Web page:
I’ve published my first gem on rubyforge: assit. It does runtime assertions for Ruby.
When I got started with Ruby, I was flabbergasted that there weren’t any runtime assertions at all. I have no idea why – even though there are one gadzillion different unit testing whatnots, a decent debugger and even a profiler. But this basic debugging tool, that has been there since the dawning days of C, is flatly missing; although it’d be even more useful in a language that doesn’t do any static checking.
So I’ve written my own little thing, and put it on for everyone to use. Getting started is easy: Just do
sudo gem install assit
and you’ll be ready to use it.
In the code, it’ll work like this:
require 'assit' # Just some examples, there are more assertions assit(defined?(assit)) # Yes, this is self-referential ;-) x = 2 + 3 assit_equal(5, x, "There seems to be a problem with the addition") foo = Foo.new assit_kind_of(Foo, foo)
When the assertion fails, an action will be taken – at the moment you can either print to stderr, or raise an error. But I’m planning for some more actions, and you can configure which one to use.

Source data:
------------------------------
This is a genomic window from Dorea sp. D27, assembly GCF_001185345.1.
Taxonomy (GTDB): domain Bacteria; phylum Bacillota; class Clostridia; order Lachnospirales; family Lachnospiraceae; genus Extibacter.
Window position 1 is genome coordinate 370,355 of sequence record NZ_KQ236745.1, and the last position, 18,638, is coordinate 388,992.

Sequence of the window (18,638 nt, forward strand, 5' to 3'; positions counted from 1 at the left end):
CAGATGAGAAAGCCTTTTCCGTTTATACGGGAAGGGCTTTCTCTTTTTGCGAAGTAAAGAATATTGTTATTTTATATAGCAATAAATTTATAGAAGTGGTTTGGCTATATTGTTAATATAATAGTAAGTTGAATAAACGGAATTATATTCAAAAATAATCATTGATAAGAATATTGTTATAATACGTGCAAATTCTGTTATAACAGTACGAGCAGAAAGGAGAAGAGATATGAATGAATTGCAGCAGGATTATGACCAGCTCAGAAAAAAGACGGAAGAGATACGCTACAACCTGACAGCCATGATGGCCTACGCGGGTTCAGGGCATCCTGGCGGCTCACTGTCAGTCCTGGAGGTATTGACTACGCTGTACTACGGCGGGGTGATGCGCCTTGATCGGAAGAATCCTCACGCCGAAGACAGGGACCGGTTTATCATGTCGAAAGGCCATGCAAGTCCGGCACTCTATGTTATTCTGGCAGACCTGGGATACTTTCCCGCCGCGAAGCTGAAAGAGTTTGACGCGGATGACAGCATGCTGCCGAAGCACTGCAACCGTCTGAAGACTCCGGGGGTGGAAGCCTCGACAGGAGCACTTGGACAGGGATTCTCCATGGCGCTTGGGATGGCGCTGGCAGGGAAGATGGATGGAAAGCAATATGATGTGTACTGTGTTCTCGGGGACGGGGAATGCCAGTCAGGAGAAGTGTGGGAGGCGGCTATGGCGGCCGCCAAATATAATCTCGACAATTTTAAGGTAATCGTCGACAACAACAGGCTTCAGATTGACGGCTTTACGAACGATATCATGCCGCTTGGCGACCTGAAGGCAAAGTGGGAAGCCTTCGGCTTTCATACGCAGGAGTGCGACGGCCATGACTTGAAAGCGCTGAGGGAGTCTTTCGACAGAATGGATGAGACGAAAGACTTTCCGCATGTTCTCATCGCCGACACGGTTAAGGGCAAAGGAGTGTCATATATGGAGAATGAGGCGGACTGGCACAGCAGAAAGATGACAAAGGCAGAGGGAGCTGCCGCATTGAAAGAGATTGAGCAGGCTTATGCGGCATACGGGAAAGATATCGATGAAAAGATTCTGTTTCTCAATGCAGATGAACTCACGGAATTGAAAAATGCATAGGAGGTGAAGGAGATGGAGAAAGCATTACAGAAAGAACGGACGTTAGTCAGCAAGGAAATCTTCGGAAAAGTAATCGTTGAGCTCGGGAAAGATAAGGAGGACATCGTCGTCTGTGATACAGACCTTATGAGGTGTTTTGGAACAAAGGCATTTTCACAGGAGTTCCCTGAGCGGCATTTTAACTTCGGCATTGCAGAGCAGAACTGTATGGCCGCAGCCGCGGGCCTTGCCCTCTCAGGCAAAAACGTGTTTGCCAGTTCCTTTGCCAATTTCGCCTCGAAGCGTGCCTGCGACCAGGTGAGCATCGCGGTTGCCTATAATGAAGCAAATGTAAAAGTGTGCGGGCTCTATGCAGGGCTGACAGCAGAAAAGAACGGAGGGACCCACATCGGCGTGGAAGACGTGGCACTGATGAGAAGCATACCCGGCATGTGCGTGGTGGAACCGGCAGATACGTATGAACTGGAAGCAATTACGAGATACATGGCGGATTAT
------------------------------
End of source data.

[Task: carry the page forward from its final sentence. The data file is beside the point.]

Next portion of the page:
It’s also possible to disable assit: All the assertion methods will be replaced with calls to an empty method, so that the runtime overhead is minimal.
I decide to let assit add it’s methods to the basic Object class, so that it will be really easy to use. The drawback is that you cannot use the same method names anywhere in your code. That’s why all the methods start with “assit_” – it’s still similiar to “assert”, but unlikely to be a “real” method name. Also, it doesn’t conflict with the unit testing assertions.
The assertion can be disabled at startup. In this case it will not load the assertion methods, but create aliases to an “empty” method that just returns nil. The only overhead will be the call to the dynamically created method (which should be o.k. by Ruby standards).
If I’ve time, there will be more to come; for example I’d really like an action that automatically breaks to the debugger if an assertion fails.